Indian government increases import duties on vegoils, palm oil

20.11.2017

The Indian government has again increased the import duties on various vegetable oils and soybeans on November 17, after a first round of duty increase in August, through notifications released on the website of the Central Board of Excise and Customs late Friday.

The import tariff on soybeans had been increased to 45% from 30%, although in its earlier round of hikes, the government had only increased import duties on different vegetable oils.

Palm oil was affected again, in this second round of duty hikes, with import duty raised to 30% from 15% on crude palm oil or CPO and to 40% from 25% on refined palm oil.

At the current palm oil price stipulated by the Indian government, the absolute value of the import duty on CPO, after the increase is $225.26/mt and and $316/mt for refined palm oil, a market source said.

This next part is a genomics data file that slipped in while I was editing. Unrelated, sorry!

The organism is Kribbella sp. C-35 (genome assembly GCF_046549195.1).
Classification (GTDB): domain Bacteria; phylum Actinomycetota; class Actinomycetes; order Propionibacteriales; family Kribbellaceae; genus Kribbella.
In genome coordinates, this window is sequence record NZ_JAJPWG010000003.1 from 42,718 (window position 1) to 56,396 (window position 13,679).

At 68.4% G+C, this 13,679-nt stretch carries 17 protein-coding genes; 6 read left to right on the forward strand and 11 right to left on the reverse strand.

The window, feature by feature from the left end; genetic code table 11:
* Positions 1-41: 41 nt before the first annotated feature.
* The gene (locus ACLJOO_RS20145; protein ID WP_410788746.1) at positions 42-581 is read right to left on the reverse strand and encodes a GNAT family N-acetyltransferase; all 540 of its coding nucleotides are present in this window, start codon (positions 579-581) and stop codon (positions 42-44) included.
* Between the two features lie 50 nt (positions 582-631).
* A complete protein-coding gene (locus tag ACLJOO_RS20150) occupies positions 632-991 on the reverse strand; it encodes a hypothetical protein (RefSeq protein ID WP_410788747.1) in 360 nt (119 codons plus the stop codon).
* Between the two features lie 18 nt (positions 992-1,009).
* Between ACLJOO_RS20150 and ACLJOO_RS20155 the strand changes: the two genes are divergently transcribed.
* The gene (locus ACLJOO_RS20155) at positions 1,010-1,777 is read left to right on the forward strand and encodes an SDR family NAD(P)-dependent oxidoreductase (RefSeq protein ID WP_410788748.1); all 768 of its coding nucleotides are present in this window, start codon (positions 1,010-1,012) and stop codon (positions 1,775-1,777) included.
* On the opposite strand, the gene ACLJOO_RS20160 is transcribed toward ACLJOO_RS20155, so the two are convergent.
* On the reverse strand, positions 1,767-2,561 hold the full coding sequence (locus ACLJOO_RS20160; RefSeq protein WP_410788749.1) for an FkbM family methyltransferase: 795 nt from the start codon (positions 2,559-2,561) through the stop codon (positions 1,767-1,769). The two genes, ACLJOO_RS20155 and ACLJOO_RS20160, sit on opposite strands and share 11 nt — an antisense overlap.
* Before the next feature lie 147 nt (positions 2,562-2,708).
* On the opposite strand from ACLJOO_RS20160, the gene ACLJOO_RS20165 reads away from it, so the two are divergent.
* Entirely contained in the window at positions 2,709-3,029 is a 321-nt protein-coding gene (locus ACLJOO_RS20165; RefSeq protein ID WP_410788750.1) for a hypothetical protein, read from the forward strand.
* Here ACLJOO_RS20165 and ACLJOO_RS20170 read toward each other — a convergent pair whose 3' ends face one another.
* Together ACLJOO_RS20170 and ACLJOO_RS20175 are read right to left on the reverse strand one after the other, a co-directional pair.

Sunflower oil, which had escaped attention during the first round of import hikes, has also seen import duty rise to 25% from 12.5% for crude sunflower oil and to 35% from 20% for refined sunflower oil.

Also affected were rapeseed oil, including canola, mustard oil and colza oil. The crude fractions of these oils saw import duty hikes to 25% from 12.5%, while duties on refined oils were raised to 35% from 20%.

Soybean oil import duties were also raised to 30% from 17.5% for crude soybean oil and to 35% from 20% for refined soybean oil.

As domestic prices of Indian oil seeds skyrocket, the Indian government has introduced these measures to support its domestic oil seed farmers, and shield them from cheaper international imports.

Indian market sources had been saying that the first round of import duty hikes had not been sufficient to support domestic Indian farmers and because of upcoming elections as well as intense lobbying from the Indian vegoil refiners, another round of duty increases was expected.

Dorab Mistry of Godrej International, while speaking at the Indonesian Price Outlook Conference or IPOC in Bali Indonesia in early November said that productivity of Indian oil seeds is very low, leading to high prices.

Because of higher Indian incomes and rising consumption, Mistry also felt that the average Indian consumer may still be able to withstand higher vegoil prices, which will be a result of increased duties on imported vegoils.


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